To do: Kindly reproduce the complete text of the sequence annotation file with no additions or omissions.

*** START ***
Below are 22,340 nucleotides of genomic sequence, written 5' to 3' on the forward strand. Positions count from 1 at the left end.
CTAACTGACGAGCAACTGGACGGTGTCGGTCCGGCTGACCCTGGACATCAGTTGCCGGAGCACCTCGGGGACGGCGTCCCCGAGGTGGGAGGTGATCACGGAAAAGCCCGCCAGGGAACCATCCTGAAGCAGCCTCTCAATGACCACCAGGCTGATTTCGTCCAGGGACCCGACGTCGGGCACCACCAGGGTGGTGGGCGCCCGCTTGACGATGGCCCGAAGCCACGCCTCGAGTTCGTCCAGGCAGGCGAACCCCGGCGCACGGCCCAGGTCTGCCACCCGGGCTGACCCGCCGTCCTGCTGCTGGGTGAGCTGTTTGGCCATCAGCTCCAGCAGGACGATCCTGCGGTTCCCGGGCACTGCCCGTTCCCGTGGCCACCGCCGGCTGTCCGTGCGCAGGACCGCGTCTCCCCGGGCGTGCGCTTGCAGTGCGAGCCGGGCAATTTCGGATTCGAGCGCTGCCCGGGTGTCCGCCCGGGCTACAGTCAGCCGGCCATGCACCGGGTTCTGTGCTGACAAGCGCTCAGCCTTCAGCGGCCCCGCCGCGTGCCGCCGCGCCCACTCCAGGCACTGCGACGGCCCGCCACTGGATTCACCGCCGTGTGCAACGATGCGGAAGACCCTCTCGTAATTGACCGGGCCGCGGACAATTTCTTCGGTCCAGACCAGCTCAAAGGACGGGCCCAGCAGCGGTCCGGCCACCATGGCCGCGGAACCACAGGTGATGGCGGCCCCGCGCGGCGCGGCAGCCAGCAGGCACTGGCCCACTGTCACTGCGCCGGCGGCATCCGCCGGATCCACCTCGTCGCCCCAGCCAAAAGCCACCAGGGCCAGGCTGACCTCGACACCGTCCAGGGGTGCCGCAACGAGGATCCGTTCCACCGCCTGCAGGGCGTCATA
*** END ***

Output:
Below are 22,340 nucleotides of genomic sequence, written 5' to 3' on the forward strand. Positions count from 1 at the left end.
CTAACTGACGAGCAACTGGACGGTGTCGGTCCGGCTGACCCTGGACATCAGTTGCCGGAGCACCTCGGGGACGGCGTCCCCGAGGTGGGAGGTGATCACGGAAAAGCCCGCCAGGGAACCATCCTGAAGCAGCCTCTCAATGACCACCAGGCTGATTTCGTCCAGGGACCCGACGTCGGGCACCACCAGGGTGGTGGGCGCCCGCTTGACGATGGCCCGAAGCCACGCCTCGAGTTCGTCCAGGCAGGCGAACCCCGGCGCACGGCCCAGGTCTGCCACCCGGGCTGACCCGCCGTCCTGCTGCTGGGTGAGCTGTTTGGCCATCAGCTCCAGCAGGACGATCCTGCGGTTCCCGGGCACTGCCCGTTCCCGTGGCCACCGCCGGCTGTCCGTGCGCAGGACCGCGTCTCCCCGGGCGTGCGCTTGCAGTGCGAGCCGGGCAATTTCGGATTCGAGCGCTGCCCGGGTGTCCGCCCGGGCTACAGTCAGCCGGCCATGCACCGGGTTCTGTGCTGACAAGCGCTCAGCCTTCAGCGGCCCCGCCGCGTGCCGCCGCGCCCACTCCAGGCACTGCGACGGCCCGCCACTGGATTCACCGCCGTGTGCAACGATGCGGAAGACCCTCTCGTAATTGACCGGGCCGCGGACAATTTCTTCGGTCCAGACCAGCTCAAAGGACGGGCCCAGCAGCGGTCCGGCCACCATGGCCGCGGAACCACAGGTGATGGCGGCCCCGCGCGGCGCGGCAGCCAGCAGGCACTGGCCCACTGTCACTGCGCCGGCGGCATCCGCCGGATCCACCTCGTCGCCCCAGCCAAAAGCCACCAGGGCCAGGCTGACCTCGACACCGTCCAGGGGTGCCGCAACGAGGATCCGTTCCACCGCCTGCAGGGCGTCATA